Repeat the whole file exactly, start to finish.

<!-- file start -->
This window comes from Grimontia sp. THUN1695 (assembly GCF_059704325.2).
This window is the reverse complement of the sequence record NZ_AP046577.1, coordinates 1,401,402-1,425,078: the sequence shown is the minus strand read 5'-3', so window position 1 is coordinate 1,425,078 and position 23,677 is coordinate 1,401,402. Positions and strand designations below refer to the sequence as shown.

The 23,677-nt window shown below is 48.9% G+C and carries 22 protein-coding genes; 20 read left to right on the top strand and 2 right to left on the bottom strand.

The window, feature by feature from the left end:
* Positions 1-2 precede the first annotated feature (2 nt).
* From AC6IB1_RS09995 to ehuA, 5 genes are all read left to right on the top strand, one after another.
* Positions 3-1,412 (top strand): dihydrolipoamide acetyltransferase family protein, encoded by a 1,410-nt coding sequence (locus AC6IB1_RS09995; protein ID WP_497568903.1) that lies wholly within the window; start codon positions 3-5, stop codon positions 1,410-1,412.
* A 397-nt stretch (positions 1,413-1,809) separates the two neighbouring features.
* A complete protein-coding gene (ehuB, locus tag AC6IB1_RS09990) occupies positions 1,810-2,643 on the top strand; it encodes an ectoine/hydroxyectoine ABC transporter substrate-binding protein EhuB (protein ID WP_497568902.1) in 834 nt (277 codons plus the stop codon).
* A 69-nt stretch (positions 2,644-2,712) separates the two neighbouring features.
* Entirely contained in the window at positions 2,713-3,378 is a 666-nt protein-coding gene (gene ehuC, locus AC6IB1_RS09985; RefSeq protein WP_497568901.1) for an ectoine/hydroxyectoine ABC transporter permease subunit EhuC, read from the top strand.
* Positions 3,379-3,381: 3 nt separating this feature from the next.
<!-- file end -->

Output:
This window comes from Grimontia sp. THUN1695 (assembly GCF_059704325.2).
This window is the reverse complement of the sequence record NZ_AP046577.1, coordinates 1,401,402-1,425,078: the sequence shown is the minus strand read 5'-3', so window position 1 is coordinate 1,425,078 and position 23,677 is coordinate 1,401,402. Positions and strand designations below refer to the sequence as shown.

The 23,677-nt window shown below is 48.9% G+C and carries 22 protein-coding genes; 20 read left to right on the top strand and 2 right to left on the bottom strand.

The window, feature by feature from the left end:
* Positions 1-2 precede the first annotated feature (2 nt).
* From AC6IB1_RS09995 to ehuA, 5 genes are all read left to right on the top strand, one after another.
* Positions 3-1,412 (top strand): dihydrolipoamide acetyltransferase family protein, encoded by a 1,410-nt coding sequence (locus AC6IB1_RS09995; protein ID WP_497568903.1) that lies wholly within the window; start codon positions 3-5, stop codon positions 1,410-1,412.
* A 397-nt stretch (positions 1,413-1,809) separates the two neighbouring features.
* A complete protein-coding gene (ehuB, locus tag AC6IB1_RS09990) occupies positions 1,810-2,643 on the top strand; it encodes an ectoine/hydroxyectoine ABC transporter substrate-binding protein EhuB (protein ID WP_497568902.1) in 834 nt (277 codons plus the stop codon).
* A 69-nt stretch (positions 2,644-2,712) separates the two neighbouring features.
* Entirely contained in the window at positions 2,713-3,378 is a 666-nt protein-coding gene (gene ehuC, locus AC6IB1_RS09985; RefSeq protein WP_497568901.1) for an ectoine/hydroxyectoine ABC transporter permease subunit EhuC, read from the top strand.
* Positions 3,379-3,381: 3 nt separating this feature from the next.